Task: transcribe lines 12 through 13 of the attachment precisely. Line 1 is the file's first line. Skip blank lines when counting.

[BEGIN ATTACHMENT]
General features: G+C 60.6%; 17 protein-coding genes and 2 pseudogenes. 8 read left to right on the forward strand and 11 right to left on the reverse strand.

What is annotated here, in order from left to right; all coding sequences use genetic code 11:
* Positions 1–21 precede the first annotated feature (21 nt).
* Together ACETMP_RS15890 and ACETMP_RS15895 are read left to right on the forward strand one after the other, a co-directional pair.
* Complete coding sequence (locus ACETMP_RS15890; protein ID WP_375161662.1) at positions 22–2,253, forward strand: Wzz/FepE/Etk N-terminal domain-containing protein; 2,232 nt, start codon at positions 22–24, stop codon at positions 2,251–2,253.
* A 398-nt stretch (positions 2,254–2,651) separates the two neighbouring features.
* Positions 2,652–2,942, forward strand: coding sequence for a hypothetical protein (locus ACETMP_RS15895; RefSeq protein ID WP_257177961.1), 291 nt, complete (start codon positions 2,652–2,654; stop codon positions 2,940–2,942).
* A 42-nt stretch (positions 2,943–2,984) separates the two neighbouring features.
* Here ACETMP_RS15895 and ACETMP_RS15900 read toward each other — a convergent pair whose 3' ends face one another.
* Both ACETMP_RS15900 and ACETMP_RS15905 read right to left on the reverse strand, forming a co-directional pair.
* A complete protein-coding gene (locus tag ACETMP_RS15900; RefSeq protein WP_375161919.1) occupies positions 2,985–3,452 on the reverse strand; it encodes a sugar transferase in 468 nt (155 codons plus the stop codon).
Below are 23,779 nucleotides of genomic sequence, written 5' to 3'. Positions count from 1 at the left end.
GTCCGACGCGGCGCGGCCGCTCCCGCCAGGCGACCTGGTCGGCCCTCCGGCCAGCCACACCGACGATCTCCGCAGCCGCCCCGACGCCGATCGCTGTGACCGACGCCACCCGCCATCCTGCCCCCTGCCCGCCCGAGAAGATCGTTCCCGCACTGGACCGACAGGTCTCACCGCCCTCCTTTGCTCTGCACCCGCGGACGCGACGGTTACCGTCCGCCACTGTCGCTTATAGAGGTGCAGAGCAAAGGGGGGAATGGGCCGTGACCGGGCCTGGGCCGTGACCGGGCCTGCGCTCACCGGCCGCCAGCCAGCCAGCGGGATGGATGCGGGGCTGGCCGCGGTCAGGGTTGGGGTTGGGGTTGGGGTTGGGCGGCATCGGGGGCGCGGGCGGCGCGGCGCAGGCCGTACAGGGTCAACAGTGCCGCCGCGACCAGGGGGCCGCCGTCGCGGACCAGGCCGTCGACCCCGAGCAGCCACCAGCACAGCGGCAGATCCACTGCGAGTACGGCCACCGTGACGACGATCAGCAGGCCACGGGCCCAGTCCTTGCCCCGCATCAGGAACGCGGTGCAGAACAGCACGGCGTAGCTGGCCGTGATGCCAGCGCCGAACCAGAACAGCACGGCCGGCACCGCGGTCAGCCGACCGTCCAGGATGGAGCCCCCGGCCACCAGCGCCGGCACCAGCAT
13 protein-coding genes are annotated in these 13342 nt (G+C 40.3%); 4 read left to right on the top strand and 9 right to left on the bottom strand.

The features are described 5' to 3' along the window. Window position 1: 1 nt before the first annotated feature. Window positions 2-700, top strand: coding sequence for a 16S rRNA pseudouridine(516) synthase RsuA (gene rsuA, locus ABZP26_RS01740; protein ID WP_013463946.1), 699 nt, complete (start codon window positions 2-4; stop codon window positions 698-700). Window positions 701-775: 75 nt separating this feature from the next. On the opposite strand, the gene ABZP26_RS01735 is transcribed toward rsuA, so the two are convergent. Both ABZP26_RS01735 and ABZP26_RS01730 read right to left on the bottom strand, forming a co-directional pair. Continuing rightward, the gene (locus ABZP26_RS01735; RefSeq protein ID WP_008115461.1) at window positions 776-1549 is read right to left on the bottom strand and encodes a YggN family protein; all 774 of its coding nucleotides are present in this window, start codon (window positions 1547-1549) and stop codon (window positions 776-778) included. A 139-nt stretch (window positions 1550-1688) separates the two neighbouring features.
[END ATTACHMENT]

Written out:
Below are 23,779 nucleotides of genomic sequence, written 5' to 3'. Positions count from 1 at the left end.
GTCCGACGCGGCGCGGCCGCTCCCGCCAGGCGACCTGGTCGGCCCTCCGGCCAGCCACACCGACGATCTCCGCAGCCGCCCCGACGCCGATCGCTGTGACCGACGCCACCCGCCATCCTGCCCCCTGCCCGCCCGAGAAGATCGTTCCCGCACTGGACCGACAGGTCTCACCGCCCTCCTTTGCTCTGCACCCGCGGACGCGACGGTTACCGTCCGCCACTGTCGCTTATAGAGGTGCAGAGCAAAGGGGGGAATGGGCCGTGACCGGGCCTGGGCCGTGACCGGGCCTGCGCTCACCGGCCGCCAGCCAGCCAGCGGGATGGATGCGGGGCTGGCCGCGGTCAGGGTTGGGGTTGGGGTTGGGGTTGGGCGGCATCGGGGGCGCGGGCGGCGCGGCGCAGGCCGTACAGGGTCAACAGTGCCGCCGCGACCAGGGGGCCGCCGTCGCGGACCAGGCCGTCGACCCCGAGCAGCCACCAGCACAGCGGCAGATCCACTGCGAGTACGGCCACCGTGACGACGATCAGCAGGCCACGGGCCCAGTCCTTGCCCCGCATCAGGAACGCGGTGCAGAACAGCACGGCGTAGCTGGCCGTGATGCCAGCGCCGAACCAGAACAGCACGGCCGGCACCGCGGTCAGCCGACCGTCCAGGATGGAGCCCCCGGCCACCAGCGCCGGCACCAGCAT